Bounded rationality

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Bounded rationality is the idea that in decision-making, rationality of individuals is limited by the information they have, the cognitive limitations of their minds, and the finite amount of time they have to make a decision.

CONTENT : A - F , G - L , M - R , S - Z , See also , External links


Quotes are arranged alphabetically by author

A - F[edit]

  • The type of rationality we assume in economics — perfect, logical, deductive rationality — is extremely useful in generating solutions to theoretical problems. But it demands much of human behavior — much more in fact than it can usually deliver. If we were to imagine the vast collection of decision problems economic agents might conceivably deal with as a sea or an ocean, with the easier problems on top and more complicated ones at increasing depth, then deductive rationality would describe human behavior accurately only within a few feet of the surface. For example, the game Tic-Tac-Toe is simple, and we can readily find a perfectly rational, minimax solution to it. But we do not find rational “solutions” at the depth of Checkers; and certainly not at the still modest depths of Chess and Go.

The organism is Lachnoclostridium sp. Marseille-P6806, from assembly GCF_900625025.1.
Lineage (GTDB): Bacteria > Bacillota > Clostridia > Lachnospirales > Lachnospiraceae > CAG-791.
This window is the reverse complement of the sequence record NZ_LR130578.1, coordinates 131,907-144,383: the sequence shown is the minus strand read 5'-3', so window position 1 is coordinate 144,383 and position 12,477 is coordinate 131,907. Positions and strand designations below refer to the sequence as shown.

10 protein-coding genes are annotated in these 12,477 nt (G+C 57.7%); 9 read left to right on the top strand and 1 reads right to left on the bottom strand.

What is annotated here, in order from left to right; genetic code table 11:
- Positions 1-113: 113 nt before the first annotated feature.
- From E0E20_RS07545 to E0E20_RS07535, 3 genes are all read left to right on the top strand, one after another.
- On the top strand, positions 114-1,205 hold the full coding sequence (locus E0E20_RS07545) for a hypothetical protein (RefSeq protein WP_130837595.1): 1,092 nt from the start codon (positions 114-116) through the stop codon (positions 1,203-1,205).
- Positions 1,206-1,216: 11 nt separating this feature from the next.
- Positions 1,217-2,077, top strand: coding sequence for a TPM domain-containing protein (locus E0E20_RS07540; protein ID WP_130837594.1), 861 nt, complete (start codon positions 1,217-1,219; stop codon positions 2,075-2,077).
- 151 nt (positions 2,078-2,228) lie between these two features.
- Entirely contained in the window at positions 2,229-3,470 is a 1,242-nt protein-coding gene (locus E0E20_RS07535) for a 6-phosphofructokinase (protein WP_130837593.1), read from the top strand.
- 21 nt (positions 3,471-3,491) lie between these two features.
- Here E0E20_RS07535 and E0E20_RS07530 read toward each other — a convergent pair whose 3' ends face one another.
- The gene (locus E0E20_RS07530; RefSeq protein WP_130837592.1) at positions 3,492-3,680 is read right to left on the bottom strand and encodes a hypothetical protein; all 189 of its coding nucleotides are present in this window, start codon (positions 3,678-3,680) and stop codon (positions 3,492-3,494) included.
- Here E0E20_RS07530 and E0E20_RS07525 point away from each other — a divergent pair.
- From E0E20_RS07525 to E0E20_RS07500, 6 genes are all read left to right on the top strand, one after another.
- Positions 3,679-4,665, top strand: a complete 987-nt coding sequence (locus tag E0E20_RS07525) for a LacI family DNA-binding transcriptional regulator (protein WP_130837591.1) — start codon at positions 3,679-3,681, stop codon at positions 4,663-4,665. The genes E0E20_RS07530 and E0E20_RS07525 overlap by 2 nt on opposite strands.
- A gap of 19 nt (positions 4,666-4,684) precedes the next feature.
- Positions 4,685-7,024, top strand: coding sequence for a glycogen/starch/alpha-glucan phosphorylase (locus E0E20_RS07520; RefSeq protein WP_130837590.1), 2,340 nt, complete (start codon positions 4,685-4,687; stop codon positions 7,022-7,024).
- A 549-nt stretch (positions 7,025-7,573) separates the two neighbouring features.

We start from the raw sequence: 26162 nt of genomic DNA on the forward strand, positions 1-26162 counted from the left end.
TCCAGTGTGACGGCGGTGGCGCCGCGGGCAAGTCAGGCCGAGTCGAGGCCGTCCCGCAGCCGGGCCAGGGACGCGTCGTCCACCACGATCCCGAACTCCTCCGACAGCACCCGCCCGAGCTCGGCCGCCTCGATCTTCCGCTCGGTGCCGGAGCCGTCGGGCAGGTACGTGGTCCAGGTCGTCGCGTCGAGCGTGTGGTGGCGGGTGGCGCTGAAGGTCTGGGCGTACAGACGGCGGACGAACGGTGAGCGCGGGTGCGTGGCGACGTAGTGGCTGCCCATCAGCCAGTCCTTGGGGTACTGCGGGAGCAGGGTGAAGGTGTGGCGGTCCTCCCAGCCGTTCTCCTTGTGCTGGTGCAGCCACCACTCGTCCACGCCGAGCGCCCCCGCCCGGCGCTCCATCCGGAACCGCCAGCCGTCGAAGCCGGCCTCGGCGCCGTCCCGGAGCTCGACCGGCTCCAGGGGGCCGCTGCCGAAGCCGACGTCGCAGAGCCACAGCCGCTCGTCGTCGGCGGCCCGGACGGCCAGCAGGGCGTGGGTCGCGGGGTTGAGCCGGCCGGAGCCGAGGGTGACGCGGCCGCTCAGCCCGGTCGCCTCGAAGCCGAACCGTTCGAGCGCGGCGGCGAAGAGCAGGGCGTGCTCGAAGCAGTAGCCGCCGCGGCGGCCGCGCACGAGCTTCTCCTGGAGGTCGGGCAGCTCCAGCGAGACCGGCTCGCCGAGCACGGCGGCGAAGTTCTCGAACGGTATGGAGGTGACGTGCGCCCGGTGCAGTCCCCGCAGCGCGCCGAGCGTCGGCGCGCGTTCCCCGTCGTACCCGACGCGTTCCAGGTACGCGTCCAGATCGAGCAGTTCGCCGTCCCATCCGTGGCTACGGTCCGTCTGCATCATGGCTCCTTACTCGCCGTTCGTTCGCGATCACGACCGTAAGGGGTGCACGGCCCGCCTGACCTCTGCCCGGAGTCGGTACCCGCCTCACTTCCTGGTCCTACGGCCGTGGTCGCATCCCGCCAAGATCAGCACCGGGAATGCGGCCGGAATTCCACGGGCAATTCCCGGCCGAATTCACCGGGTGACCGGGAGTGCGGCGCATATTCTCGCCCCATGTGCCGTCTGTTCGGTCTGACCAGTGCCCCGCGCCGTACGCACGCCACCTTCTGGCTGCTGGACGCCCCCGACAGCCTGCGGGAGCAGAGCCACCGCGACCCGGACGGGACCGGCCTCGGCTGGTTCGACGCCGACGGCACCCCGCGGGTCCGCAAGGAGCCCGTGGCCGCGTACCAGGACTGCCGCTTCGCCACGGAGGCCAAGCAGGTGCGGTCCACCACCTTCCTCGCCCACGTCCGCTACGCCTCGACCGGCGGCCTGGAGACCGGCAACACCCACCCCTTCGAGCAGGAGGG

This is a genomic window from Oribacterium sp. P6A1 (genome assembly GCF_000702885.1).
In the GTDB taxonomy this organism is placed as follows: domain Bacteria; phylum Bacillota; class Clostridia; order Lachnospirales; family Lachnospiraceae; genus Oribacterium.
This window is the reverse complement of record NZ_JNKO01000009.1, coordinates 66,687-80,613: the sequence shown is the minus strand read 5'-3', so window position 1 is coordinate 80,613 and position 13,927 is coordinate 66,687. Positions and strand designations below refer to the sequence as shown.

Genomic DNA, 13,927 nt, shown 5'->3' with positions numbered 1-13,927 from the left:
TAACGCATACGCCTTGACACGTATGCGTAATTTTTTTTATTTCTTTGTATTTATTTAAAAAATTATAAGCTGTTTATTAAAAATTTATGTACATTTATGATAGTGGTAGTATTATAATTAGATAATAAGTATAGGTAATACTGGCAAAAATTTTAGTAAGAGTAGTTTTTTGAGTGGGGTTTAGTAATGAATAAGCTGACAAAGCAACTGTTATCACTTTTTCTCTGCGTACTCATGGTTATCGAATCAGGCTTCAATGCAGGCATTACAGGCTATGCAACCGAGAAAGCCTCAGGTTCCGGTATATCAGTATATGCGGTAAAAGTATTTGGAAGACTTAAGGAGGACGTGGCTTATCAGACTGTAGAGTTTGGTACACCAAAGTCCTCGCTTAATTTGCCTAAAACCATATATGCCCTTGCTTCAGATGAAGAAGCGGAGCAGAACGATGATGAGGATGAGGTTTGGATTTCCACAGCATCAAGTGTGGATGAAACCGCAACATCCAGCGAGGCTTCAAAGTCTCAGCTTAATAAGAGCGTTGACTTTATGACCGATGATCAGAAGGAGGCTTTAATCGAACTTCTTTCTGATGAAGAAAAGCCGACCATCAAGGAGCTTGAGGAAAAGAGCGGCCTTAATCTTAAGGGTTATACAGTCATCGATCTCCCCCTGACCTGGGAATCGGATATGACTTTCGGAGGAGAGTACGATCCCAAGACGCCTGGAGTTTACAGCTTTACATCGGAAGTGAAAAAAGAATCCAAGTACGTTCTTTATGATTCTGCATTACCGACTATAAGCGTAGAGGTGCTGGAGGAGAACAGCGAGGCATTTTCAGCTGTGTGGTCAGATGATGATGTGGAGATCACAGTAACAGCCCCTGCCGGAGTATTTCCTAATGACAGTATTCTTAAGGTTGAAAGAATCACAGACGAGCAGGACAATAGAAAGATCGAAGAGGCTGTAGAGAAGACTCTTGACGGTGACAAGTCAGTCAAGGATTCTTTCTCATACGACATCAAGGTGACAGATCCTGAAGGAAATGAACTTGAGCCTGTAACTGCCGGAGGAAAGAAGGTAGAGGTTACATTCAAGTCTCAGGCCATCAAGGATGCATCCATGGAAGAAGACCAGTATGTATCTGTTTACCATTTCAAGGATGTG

• There are two basic ways market organization is brought about... Some combination of the two is usual the case:
    1. Strategic structuring, informal or formal, whereby social agents, including the state, establish a rule regime regulating market access and transactions...
    2. Emergent structuring, whereby participants discover or adopt certain similar strategies within bounded rationality and situations with certain opportunity structures and incentive structures. Social network and ecological properties result in relatively well-defined aggregate performance characteristics...
    • Tom R. Burns, The shaping of social organization (1987) p. 127

G - L[edit]

  • Models of bounded rationality describe how a judgement or decision is reached (that is, the heuristic processes or proximal mechanisms) rather than merely the outcome of the decision, and they describe the class of environments in which these heuristics will succeed or fail.
  • One is forced to assume that ordinary people have the computational capabilities and statistical software of econometricians.
    • Gerd Gigerenzer and Reinhard Selten (2001), in Bounded Rationality. The Adaptive Toolbox, chapters 1 and 2. Cambridge, Massachusetts, quoted in “Bounded Rationality and Macroeconomics”
  • Two types of conventions [ in organizational settings] may be distinguished here: (a) conventional rules of behavior demonstrated in the classroom mental experience (first part of the story) and (b) conventional representation of the world revealed in the following discussions with ‘‘experienced” friends (second part).